Oh I forgot :D

Now shuuuush Chris.

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But to say Brawn has managed to disprove that money = winning F1 because they got lucky with it this season is silly, especially as they could have just as easily had the ruling go against them and been stripped of the point they've won with it.

 

You claimed that success in F1 was pretty much out of reach of anybody on the grounds of costs which I've suggested Brawn GP have challenged that belief.

 

They didn't 'get lucky', they've got one of the best technical leaders the sport has ever seen. Ross didn't stumble on the rear wing accidentally you cretin, he developed the whole car around it using his own knowledge of aerodynamics.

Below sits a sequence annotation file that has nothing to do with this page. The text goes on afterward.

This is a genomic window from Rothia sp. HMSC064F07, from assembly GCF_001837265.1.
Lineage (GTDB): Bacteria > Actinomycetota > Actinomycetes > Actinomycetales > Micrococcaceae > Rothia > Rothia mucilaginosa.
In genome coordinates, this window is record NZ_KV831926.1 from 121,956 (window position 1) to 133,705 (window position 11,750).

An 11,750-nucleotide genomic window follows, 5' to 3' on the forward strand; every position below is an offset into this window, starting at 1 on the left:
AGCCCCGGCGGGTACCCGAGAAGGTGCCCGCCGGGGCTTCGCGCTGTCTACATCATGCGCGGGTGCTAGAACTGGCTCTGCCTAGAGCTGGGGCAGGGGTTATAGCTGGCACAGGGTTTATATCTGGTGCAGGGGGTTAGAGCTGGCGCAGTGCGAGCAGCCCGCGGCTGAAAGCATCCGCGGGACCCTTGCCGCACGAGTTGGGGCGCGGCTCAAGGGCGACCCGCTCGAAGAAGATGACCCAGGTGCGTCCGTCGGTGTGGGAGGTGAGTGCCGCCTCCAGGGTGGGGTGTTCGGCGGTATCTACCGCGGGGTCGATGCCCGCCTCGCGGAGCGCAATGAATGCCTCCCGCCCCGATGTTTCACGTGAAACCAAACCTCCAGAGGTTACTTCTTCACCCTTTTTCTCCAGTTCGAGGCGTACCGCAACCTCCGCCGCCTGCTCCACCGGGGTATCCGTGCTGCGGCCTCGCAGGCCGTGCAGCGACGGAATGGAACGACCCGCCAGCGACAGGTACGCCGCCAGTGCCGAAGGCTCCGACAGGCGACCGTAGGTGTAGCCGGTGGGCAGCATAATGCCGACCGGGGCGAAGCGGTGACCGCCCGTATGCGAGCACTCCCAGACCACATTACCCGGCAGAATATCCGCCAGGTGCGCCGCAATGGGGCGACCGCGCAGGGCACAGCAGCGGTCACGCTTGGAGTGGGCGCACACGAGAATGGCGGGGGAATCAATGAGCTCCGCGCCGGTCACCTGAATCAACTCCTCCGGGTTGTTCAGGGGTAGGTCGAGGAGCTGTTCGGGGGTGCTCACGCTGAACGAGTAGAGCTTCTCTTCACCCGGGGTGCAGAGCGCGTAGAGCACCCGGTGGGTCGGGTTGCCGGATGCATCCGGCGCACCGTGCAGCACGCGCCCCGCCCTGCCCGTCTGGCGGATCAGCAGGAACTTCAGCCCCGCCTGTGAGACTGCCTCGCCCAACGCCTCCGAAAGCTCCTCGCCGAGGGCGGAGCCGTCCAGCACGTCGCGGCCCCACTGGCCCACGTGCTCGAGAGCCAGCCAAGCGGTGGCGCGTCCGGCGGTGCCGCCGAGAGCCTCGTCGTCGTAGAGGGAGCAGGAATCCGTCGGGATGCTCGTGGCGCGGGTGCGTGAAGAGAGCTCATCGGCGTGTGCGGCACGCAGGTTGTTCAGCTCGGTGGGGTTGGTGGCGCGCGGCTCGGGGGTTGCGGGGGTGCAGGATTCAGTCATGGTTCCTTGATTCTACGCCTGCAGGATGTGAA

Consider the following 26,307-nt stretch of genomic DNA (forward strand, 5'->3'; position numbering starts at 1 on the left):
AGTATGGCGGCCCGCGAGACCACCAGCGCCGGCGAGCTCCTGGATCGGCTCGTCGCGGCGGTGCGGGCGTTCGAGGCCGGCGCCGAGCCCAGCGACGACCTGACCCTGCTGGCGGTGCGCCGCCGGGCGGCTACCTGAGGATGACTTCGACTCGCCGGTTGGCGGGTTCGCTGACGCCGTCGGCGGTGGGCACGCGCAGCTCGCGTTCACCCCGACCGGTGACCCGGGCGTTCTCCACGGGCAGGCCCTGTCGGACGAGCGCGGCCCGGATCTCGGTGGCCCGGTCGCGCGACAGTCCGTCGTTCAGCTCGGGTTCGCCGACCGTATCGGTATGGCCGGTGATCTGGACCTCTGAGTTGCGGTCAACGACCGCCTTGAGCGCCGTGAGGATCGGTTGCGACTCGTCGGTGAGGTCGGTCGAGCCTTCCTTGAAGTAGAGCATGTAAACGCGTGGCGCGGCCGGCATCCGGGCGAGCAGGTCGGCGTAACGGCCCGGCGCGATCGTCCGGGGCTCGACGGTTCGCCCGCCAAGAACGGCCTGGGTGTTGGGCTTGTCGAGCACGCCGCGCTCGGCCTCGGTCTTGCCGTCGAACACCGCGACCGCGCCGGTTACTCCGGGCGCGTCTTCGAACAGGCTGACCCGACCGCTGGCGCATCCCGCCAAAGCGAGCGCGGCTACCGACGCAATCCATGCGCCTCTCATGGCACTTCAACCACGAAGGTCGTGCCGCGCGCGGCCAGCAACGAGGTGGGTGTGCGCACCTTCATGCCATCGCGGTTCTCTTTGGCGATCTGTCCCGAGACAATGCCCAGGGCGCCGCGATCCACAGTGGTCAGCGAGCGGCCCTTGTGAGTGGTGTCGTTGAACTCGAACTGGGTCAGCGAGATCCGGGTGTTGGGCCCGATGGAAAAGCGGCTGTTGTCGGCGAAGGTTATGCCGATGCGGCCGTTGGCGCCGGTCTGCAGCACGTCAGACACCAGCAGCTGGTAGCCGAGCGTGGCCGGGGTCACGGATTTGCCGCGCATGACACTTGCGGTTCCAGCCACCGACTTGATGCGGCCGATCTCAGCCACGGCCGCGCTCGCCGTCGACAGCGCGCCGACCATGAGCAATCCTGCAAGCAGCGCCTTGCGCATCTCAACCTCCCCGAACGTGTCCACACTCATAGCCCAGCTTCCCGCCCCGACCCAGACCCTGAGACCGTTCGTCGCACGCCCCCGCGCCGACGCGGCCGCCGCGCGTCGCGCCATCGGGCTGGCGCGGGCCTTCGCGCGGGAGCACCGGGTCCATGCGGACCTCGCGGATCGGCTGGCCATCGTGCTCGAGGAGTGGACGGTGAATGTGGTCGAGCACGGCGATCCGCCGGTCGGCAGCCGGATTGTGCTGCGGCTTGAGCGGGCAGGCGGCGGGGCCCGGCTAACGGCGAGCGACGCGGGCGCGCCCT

And how could they have easily had the ruling go against them? There was a big grey area in the technical regulations with regards to the rear diffuser. When Brawn became aware of the advantage that designing the the car this way and that the ruling could be interpreted in different manners, he asked the FIA and WMSC to clarify the ruling way back in April 2008. They never acted on his request and therefore he (and Toyota and Williams) pushed ahead with their designs.

 

The others are bitter as the fundamental design of their cars (Renault, the engine - Red Bull, the rear suspension) currently prevents them being able to make use of this design.

 

They can't possibly introduce the two-tier system. One of the 'advantages' they're offering to teams who accept the budget cap is flexible rear wings..... That will give them around a 2 second a lap advantage. Ridiculous.